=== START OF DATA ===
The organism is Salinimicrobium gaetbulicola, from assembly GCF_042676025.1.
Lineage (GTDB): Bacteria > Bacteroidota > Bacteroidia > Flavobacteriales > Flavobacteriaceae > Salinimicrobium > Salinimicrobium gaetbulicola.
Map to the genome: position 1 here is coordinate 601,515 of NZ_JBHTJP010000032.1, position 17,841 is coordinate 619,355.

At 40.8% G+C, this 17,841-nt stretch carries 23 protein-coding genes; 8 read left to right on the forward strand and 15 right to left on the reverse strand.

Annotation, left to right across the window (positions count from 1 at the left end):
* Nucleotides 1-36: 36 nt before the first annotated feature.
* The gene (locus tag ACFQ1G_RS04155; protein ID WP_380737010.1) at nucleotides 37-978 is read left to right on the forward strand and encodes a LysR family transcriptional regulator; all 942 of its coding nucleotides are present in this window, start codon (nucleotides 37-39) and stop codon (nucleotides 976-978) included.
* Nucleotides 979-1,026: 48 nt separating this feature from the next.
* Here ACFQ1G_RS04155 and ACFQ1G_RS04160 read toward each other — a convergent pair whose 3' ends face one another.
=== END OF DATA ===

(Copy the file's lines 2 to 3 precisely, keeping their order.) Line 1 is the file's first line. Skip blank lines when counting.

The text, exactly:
Lineage (GTDB): Bacteria > Bacteroidota > Bacteroidia > Flavobacteriales > Flavobacteriaceae > Salinimicrobium > Salinimicrobium gaetbulicola.
Map to the genome: position 1 here is coordinate 601,515 of NZ_JBHTJP010000032.1, position 17,841 is coordinate 619,355.